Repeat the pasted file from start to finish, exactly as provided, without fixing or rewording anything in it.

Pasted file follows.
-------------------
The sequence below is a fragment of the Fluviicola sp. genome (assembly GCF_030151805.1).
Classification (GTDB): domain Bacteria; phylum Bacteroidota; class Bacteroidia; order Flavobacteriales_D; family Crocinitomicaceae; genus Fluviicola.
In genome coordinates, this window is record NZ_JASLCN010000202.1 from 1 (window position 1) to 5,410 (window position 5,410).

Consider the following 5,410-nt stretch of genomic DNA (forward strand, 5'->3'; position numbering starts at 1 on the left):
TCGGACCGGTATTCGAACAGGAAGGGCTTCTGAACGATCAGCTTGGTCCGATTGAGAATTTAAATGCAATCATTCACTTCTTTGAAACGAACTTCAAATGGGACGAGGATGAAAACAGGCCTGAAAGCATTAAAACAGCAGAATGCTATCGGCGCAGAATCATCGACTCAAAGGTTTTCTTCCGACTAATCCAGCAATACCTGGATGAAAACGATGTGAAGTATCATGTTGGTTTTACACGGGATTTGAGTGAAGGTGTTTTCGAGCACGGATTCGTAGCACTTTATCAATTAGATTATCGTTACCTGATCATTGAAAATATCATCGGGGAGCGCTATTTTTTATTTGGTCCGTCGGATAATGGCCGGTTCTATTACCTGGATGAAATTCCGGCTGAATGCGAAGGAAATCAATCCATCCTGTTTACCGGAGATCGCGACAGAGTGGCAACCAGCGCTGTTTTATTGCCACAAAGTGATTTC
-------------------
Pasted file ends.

The sequence below is a fragment of the Fluviicola sp. genome (assembly GCF_030151805.1).
Classification (GTDB): domain Bacteria; phylum Bacteroidota; class Bacteroidia; order Flavobacteriales_D; family Crocinitomicaceae; genus Fluviicola.
In genome coordinates, this window is record NZ_JASLCN010000202.1 from 1 (window position 1) to 5,410 (window position 5,410).

Consider the following 5,410-nt stretch of genomic DNA (forward strand, 5'->3'; position numbering starts at 1 on the left):
TCGGACCGGTATTCGAACAGGAAGGGCTTCTGAACGATCAGCTTGGTCCGATTGAGAATTTAAATGCAATCATTCACTTCTTTGAAACGAACTTCAAATGGGACGAGGATGAAAACAGGCCTGAAAGCATTAAAACAGCAGAATGCTATCGGCGCAGAATCATCGACTCAAAGGTTTTCTTCCGACTAATCCAGCAATACCTGGATGAAAACGATGTGAAGTATCATGTTGGTTTTACACGGGATTTGAGTGAAGGTGTTTTCGAGCACGGATTCGTAGCACTTTATCAATTAGATTATCGTTACCTGATCATTGAAAATATCATCGGGGAGCGCTATTTTTTATTTGGTCCGTCGGATAATGGCCGGTTCTATTACCTGGATGAAATTCCGGCTGAATGCGAAGGAAATCAATCCATCCTGTTTACCGGAGATCGCGACAGAGTGGCAACCAGCGCTGTTTTATTGCCACAAAGTGATTTC